I’m new to the John Wick universe, having eschewed the franchise the first time out because all I knew about it was his dog died, and that kept me away until now. This week I devoured all three, and with most things like this, I found the first one interesting (and the dog part not as bad as it was in my head), the second one the best, and diminishing returns on the latest installment, John Wick: Chapter 3 – Parabellum (a cumbersome title if ever there was). While it still offers plenty of the death and dismemberment that is synonymous with the Wick name, in this installment John has now gone full super hero and in order to keep the franchise going, nothing means anything and there are no consequences that make any difference for our hero.
Picking up where the last one left off, John Wick (Keanu Reeves, who really is perfectly cast for this) is now excommunicated from his community by his old pal, Winston (Ian McShane) and must dodge a city full of assassins in order to sneak out of the country, into another one, to negotiate for his life and offer penance for his sins. The journey brings him to old connections (Laurence Fishburne) and new (Anjelica Huston), all the while someone known only as the Adjudicator (Asia Kate Dillon) sets about cleaning up the messy situation by scowling a lot and ordering people to be cut.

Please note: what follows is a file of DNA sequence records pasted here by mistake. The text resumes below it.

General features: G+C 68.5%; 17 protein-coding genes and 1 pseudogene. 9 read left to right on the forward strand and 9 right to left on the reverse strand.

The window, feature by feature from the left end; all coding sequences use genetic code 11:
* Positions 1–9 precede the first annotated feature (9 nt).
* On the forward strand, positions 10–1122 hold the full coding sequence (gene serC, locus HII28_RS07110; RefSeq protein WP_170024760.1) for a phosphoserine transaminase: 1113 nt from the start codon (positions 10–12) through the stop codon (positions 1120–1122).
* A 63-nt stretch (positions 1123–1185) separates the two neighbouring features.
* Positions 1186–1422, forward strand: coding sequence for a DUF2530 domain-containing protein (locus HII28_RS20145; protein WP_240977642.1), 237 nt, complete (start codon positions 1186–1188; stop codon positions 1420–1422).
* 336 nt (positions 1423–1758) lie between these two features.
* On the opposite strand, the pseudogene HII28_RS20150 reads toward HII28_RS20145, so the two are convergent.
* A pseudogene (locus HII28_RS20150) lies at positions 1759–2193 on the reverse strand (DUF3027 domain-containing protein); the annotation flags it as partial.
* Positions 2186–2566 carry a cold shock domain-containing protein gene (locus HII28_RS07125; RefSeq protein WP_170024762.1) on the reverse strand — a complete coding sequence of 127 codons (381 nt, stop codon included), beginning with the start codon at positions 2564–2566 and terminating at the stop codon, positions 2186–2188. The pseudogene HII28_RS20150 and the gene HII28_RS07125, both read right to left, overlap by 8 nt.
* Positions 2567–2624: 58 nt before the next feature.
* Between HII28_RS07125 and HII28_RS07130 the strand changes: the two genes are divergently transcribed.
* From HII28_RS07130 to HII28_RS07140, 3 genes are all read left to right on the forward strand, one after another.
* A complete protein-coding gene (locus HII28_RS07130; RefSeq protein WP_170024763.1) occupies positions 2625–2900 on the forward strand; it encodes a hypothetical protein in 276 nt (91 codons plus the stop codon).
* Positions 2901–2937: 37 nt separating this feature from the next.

There’s a section of the film in Morocco with Sofia (Berry), an old acquaintance of Wick, has the most energy, but it is the first highlight of the major flaw of the film. They set up a world where this mythical organization looms in the background and everyone fears any attempt to defy it, and yet, people continue to do that with little to no change in their circumstances. The entire conclusion sets up a seemingly impossible choice for Wick, something that is discomfiting (in a good way) for the audience, because there’s no easy solution. And yet when it comes down to it, the moral dilemma is just shrugged off. That aside, the movie, as expected, is filled with stunningly choreographed fights and the pacing moves quickly enough that there’s never a dull moment. While the bodies continue to pile up, it never feels completely mindless and empty (which it kind of is, to be fair). Reeves, and Berry in her all too brief time on screen, do such a good job with the action that the whole plot (and the issues involved) don’t weigh the film down as much as they should.
Director Chad Stahelski, who helmed the first two as well, does a great job with the action and the mood, and he has done a good job with creating a unique universe. It does feel a bit like this one is coasting rather than driving to any new point.
My Grade – C+